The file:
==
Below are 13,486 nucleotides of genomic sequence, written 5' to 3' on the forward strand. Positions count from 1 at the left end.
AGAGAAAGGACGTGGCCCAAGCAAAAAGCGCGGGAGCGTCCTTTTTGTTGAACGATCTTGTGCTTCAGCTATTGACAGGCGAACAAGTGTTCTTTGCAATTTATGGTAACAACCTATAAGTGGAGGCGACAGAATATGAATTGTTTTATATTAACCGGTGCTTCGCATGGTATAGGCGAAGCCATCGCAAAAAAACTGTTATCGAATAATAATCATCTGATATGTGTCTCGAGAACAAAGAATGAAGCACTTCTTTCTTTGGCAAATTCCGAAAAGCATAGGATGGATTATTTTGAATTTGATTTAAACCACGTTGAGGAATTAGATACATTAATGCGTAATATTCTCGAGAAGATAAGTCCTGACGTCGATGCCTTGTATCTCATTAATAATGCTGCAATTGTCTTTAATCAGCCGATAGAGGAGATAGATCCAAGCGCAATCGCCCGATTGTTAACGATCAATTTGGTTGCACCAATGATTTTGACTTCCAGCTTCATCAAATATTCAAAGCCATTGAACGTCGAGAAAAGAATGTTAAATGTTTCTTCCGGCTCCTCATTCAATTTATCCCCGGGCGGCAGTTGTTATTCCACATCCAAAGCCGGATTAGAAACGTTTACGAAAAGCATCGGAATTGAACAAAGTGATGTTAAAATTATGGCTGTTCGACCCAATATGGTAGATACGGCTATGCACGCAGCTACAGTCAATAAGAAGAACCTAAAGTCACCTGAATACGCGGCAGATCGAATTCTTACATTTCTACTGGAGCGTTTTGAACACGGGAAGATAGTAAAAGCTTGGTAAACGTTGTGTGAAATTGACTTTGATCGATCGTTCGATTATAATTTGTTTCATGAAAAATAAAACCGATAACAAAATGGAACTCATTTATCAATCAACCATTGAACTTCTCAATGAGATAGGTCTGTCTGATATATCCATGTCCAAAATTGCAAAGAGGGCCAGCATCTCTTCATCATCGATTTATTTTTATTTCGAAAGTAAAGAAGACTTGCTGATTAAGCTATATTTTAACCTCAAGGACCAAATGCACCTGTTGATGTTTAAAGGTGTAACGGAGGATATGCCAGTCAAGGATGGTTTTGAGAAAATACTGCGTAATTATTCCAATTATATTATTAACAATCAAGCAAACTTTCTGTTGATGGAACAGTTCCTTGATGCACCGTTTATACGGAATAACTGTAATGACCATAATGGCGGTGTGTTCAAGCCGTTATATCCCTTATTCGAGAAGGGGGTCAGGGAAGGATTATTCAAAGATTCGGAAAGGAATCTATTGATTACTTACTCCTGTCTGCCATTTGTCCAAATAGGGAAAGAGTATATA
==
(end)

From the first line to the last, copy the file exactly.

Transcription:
Below are 13,486 nucleotides of genomic sequence, written 5' to 3' on the forward strand. Positions count from 1 at the left end.
AGAGAAAGGACGTGGCCCAAGCAAAAAGCGCGGGAGCGTCCTTTTTGTTGAACGATCTTGTGCTTCAGCTATTGACAGGCGAACAAGTGTTCTTTGCAATTTATGGTAACAACCTATAAGTGGAGGCGACAGAATATGAATTGTTTTATATTAACCGGTGCTTCGCATGGTATAGGCGAAGCCATCGCAAAAAAACTGTTATCGAATAATAATCATCTGATATGTGTCTCGAGAACAAAGAATGAAGCACTTCTTTCTTTGGCAAATTCCGAAAAGCATAGGATGGATTATTTTGAATTTGATTTAAACCACGTTGAGGAATTAGATACATTAATGCGTAATATTCTCGAGAAGATAAGTCCTGACGTCGATGCCTTGTATCTCATTAATAATGCTGCAATTGTCTTTAATCAGCCGATAGAGGAGATAGATCCAAGCGCAATCGCCCGATTGTTAACGATCAATTTGGTTGCACCAATGATTTTGACTTCCAGCTTCATCAAATATTCAAAGCCATTGAACGTCGAGAAAAGAATGTTAAATGTTTCTTCCGGCTCCTCATTCAATTTATCCCCGGGCGGCAGTTGTTATTCCACATCCAAAGCCGGATTAGAAACGTTTACGAAAAGCATCGGAATTGAACAAAGTGATGTTAAAATTATGGCTGTTCGACCCAATATGGTAGATACGGCTATGCACGCAGCTACAGTCAATAAGAAGAACCTAAAGTCACCTGAATACGCGGCAGATCGAATTCTTACATTTCTACTGGAGCGTTTTGAACACGGGAAGATAGTAAAAGCTTGGTAAACGTTGTGTGAAATTGACTTTGATCGATCGTTCGATTATAATTTGTTTCATGAAAAATAAAACCGATAACAAAATGGAACTCATTTATCAATCAACCATTGAACTTCTCAATGAGATAGGTCTGTCTGATATATCCATGTCCAAAATTGCAAAGAGGGCCAGCATCTCTTCATCATCGATTTATTTTTATTTCGAAAGTAAAGAAGACTTGCTGATTAAGCTATATTTTAACCTCAAGGACCAAATGCACCTGTTGATGTTTAAAGGTGTAACGGAGGATATGCCAGTCAAGGATGGTTTTGAGAAAATACTGCGTAATTATTCCAATTATATTATTAACAATCAAGCAAACTTTCTGTTGATGGAACAGTTCCTTGATGCACCGTTTATACGGAATAACTGTAATGACCATAATGGCGGTGTGTTCAAGCCGTTATATCCCTTATTCGAGAAGGGGGTCAGGGAAGGATTATTCAAAGATTCGGAAAGGAATCTATTGATTACTTACTCCTGTCTGCCATTTGTCCAAATAGGGAAAGAGTATATA